In the last articles I was talking about choosing arrow and Which Arrow Materials are for your Compound Bow. Today, I will discuss about the Arrow Fletching Types. After you have decided on an arrow material, select a suitable broadhead type. The last but not least issue that could not be left out is how to fletch your arrow by choosing a fletching style considering the style of hunting you do and the distance that counts.
Most bowhunters tuning up their bow will normally do not have a clue why the pro archery shop may put certain vanes on their arrows, but there is always a reason.
What is fletching
For an arrow to cleanly fly through the air, arrow fletchings is to steer the arrow into a straight flight by creating balanced forces around the shaft. Fletchings create additional spin to the arrow, using the rotational inertia to stabilize the arrow (in the case of offset or helical fletchings).
Fletching length and height
Fletching length and height is determined by the vane size (in length and surface area). It plays an important role in the amount of stabilization the arrow will receive. Large high profile vanes stabilize the arrow greater than that of small low profile vanes. The more or less contact a vane will have with the air depending on the more or less surface area it has.
Arrow Fletching Types
There are 3 types of fletching to select and the Pros and Cons of each as below:
Vane is straight with the arrow shaft – Does Not Rotate in Flight
- Creates the fastest flying arrow
- Suits for closer distance due to no additional spin available
- Least air resistance
- Works with any arrow rest
- Requires Well-Tuned Bow
- Less stable for long distances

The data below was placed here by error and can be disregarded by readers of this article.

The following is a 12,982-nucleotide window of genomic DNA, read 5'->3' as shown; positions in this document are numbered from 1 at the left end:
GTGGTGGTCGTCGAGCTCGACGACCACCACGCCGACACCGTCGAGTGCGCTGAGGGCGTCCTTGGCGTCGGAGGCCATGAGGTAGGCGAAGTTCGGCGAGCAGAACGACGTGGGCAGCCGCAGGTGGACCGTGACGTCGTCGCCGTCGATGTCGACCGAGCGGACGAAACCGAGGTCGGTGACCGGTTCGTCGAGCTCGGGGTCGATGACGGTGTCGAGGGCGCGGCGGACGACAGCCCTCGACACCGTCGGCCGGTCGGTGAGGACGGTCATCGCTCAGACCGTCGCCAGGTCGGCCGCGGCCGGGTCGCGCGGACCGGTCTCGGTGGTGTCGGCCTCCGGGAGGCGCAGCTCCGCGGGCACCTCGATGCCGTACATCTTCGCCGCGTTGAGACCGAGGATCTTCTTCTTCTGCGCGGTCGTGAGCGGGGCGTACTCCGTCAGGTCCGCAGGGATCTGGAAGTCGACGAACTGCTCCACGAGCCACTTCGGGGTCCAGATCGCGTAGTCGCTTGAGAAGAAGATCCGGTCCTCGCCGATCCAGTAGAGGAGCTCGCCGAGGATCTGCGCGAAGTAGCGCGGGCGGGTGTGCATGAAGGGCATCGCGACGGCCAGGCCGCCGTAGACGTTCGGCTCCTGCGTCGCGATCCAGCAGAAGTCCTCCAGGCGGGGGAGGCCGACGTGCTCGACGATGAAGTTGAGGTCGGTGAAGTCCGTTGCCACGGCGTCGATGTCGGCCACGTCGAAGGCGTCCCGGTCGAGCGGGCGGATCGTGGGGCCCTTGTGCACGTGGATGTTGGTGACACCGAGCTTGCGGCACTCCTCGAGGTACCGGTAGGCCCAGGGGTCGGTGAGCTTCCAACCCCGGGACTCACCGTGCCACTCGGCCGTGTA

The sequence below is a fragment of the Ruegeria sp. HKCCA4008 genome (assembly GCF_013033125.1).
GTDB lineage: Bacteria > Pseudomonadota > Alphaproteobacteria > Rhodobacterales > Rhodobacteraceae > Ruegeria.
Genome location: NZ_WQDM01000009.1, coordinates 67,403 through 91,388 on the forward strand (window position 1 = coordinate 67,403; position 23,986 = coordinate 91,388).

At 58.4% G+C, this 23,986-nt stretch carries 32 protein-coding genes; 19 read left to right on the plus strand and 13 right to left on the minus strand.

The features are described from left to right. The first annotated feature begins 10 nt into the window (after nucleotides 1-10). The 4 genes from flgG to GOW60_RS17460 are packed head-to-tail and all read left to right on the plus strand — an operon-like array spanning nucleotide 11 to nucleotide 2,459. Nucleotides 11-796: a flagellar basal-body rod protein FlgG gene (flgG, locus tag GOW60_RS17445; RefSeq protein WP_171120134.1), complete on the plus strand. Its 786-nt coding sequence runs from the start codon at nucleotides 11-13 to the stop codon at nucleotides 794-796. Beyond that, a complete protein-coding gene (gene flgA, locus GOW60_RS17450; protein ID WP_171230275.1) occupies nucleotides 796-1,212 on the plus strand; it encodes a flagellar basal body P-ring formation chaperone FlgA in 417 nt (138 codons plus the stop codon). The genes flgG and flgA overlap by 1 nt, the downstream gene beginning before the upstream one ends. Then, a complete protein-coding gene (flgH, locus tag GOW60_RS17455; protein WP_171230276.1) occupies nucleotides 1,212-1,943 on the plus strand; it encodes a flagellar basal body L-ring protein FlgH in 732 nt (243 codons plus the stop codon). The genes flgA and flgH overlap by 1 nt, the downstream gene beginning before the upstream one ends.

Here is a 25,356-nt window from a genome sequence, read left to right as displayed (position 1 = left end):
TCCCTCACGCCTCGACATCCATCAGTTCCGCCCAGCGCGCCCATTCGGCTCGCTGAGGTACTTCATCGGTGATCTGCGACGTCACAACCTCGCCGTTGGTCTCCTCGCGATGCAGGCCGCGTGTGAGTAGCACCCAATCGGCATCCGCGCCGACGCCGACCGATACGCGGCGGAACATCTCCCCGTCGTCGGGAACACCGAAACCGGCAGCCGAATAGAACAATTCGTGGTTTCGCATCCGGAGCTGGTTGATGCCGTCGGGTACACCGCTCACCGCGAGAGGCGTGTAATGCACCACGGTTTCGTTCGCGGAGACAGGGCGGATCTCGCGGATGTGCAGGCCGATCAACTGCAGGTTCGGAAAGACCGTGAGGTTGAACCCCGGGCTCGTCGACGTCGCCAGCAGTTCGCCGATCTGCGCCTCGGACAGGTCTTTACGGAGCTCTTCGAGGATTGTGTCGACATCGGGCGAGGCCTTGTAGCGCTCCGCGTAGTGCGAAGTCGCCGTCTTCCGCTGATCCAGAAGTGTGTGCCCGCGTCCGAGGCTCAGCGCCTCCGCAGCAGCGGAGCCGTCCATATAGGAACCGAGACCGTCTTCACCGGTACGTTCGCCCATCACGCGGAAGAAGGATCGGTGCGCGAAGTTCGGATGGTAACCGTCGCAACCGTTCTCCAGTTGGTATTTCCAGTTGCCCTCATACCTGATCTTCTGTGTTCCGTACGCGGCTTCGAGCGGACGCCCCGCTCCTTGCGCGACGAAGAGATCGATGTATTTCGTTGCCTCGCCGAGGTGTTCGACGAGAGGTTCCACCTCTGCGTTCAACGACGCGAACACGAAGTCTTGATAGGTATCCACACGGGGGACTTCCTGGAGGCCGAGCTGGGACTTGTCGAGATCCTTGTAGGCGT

- Less broadhead stabilization
- Chances for arrow that wind can affect
Vanes are straight on arrow shaft, but are offset when tune from the front to the back of the fletching – Rotates Slightly in Flight
- Increased arrow stability (when shooting broadheads)
- Little loss of arrow velocity
- Works with most arrow rests
- Better for longer range shots
- Slight air resistance in flight
- Some loss of arrow speed
Vanes are fletched with a slight curve – Rotates Dramatically in Flight
- Maximum arrow stability (prefer for shooting broadheads)
- Least affected by wind
- Highest accuracy at longer distance due to the arrow spin
- Loss of arrow speed
- Fletching Clearance Challenging
- Potential to contact some fixed blade/prong arrow rests
Overall, choosing how to fletch your arrows and selecting Arrow fletching types whether straight, offet, or helical vanes have a lot to do with the style of hunting you do. When selecting a vane, there are trade-offs, higher profile vanes stabilize the arrow greater but will slow the arrow down, whereas small low profile vanes having least air resistance and are faster in flight. Bow hunters should consider choosing a fletching setup that will come with higher accuracy rather than more speed since speed is hard to tame.